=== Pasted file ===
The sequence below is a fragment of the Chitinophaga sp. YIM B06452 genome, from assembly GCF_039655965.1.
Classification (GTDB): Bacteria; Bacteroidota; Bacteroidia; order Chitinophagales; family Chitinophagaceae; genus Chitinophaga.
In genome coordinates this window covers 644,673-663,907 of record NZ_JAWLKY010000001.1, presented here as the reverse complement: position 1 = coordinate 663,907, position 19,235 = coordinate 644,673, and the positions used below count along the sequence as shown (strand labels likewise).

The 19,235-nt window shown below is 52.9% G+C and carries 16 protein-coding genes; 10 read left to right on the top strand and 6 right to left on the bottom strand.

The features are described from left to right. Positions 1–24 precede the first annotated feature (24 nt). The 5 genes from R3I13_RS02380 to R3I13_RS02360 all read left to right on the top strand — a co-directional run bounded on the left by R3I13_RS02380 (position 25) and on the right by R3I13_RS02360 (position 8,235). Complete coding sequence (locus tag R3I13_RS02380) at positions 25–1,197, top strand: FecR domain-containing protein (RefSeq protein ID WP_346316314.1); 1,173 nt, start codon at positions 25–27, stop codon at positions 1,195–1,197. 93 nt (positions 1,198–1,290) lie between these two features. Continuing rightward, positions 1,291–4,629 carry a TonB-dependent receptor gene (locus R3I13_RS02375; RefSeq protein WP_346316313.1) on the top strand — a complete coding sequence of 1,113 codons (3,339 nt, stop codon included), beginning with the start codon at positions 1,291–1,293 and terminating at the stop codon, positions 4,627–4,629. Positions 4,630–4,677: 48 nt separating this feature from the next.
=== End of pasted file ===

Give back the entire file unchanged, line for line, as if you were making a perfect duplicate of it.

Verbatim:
The sequence below is a fragment of the Chitinophaga sp. YIM B06452 genome, from assembly GCF_039655965.1.
Classification (GTDB): Bacteria; Bacteroidota; Bacteroidia; order Chitinophagales; family Chitinophagaceae; genus Chitinophaga.
In genome coordinates this window covers 644,673-663,907 of record NZ_JAWLKY010000001.1, presented here as the reverse complement: position 1 = coordinate 663,907, position 19,235 = coordinate 644,673, and the positions used below count along the sequence as shown (strand labels likewise).

The 19,235-nt window shown below is 52.9% G+C and carries 16 protein-coding genes; 10 read left to right on the top strand and 6 right to left on the bottom strand.

The features are described from left to right. Positions 1–24 precede the first annotated feature (24 nt). The 5 genes from R3I13_RS02380 to R3I13_RS02360 all read left to right on the top strand — a co-directional run bounded on the left by R3I13_RS02380 (position 25) and on the right by R3I13_RS02360 (position 8,235). Complete coding sequence (locus tag R3I13_RS02380) at positions 25–1,197, top strand: FecR domain-containing protein (RefSeq protein ID WP_346316314.1); 1,173 nt, start codon at positions 25–27, stop codon at positions 1,195–1,197. 93 nt (positions 1,198–1,290) lie between these two features. Continuing rightward, positions 1,291–4,629 carry a TonB-dependent receptor gene (locus R3I13_RS02375; RefSeq protein WP_346316313.1) on the top strand — a complete coding sequence of 1,113 codons (3,339 nt, stop codon included), beginning with the start codon at positions 1,291–1,293 and terminating at the stop codon, positions 4,627–4,629. Positions 4,630–4,677: 48 nt separating this feature from the next.